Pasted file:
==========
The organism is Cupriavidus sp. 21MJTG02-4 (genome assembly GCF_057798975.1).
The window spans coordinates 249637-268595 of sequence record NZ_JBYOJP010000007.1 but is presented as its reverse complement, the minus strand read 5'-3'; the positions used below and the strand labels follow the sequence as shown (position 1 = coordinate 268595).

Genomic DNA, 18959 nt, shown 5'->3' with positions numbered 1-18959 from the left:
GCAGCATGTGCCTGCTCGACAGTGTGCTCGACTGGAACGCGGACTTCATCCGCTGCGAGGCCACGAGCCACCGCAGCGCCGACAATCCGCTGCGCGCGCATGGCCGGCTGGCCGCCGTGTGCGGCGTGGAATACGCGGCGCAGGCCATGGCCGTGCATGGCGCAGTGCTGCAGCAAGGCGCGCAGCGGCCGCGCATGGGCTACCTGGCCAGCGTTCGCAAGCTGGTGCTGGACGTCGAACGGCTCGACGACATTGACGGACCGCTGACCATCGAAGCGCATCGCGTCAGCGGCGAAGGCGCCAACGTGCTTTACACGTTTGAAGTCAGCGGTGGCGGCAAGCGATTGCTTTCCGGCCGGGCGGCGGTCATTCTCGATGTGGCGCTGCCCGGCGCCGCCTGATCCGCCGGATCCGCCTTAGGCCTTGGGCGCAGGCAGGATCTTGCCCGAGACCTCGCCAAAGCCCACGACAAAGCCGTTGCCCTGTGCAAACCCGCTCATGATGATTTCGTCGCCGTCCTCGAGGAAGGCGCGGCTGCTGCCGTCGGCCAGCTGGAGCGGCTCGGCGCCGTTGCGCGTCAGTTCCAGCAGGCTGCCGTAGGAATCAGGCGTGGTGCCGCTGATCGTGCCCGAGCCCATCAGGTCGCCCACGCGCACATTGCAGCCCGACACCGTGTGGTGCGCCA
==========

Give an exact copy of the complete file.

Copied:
The organism is Cupriavidus sp. 21MJTG02-4 (genome assembly GCF_057798975.1).
The window spans coordinates 249637-268595 of sequence record NZ_JBYOJP010000007.1 but is presented as its reverse complement, the minus strand read 5'-3'; the positions used below and the strand labels follow the sequence as shown (position 1 = coordinate 268595).

Genomic DNA, 18959 nt, shown 5'->3' with positions numbered 1-18959 from the left:
GCAGCATGTGCCTGCTCGACAGTGTGCTCGACTGGAACGCGGACTTCATCCGCTGCGAGGCCACGAGCCACCGCAGCGCCGACAATCCGCTGCGCGCGCATGGCCGGCTGGCCGCCGTGTGCGGCGTGGAATACGCGGCGCAGGCCATGGCCGTGCATGGCGCAGTGCTGCAGCAAGGCGCGCAGCGGCCGCGCATGGGCTACCTGGCCAGCGTTCGCAAGCTGGTGCTGGACGTCGAACGGCTCGACGACATTGACGGACCGCTGACCATCGAAGCGCATCGCGTCAGCGGCGAAGGCGCCAACGTGCTTTACACGTTTGAAGTCAGCGGTGGCGGCAAGCGATTGCTTTCCGGCCGGGCGGCGGTCATTCTCGATGTGGCGCTGCCCGGCGCCGCCTGATCCGCCGGATCCGCCTTAGGCCTTGGGCGCAGGCAGGATCTTGCCCGAGACCTCGCCAAAGCCCACGACAAAGCCGTTGCCCTGTGCAAACCCGCTCATGATGATTTCGTCGCCGTCCTCGAGGAAGGCGCGGCTGCTGCCGTCGGCCAGCTGGAGCGGCTCGGCGCCGTTGCGCGTCAGTTCCAGCAGGCTGCCGTAGGAATCAGGCGTGGTGCCGCTGATCGTGCCCGAGCCCATCAGGTCGCCCACGCGCACATTGCAGCCCGACACCGTGTGGTGCGCCA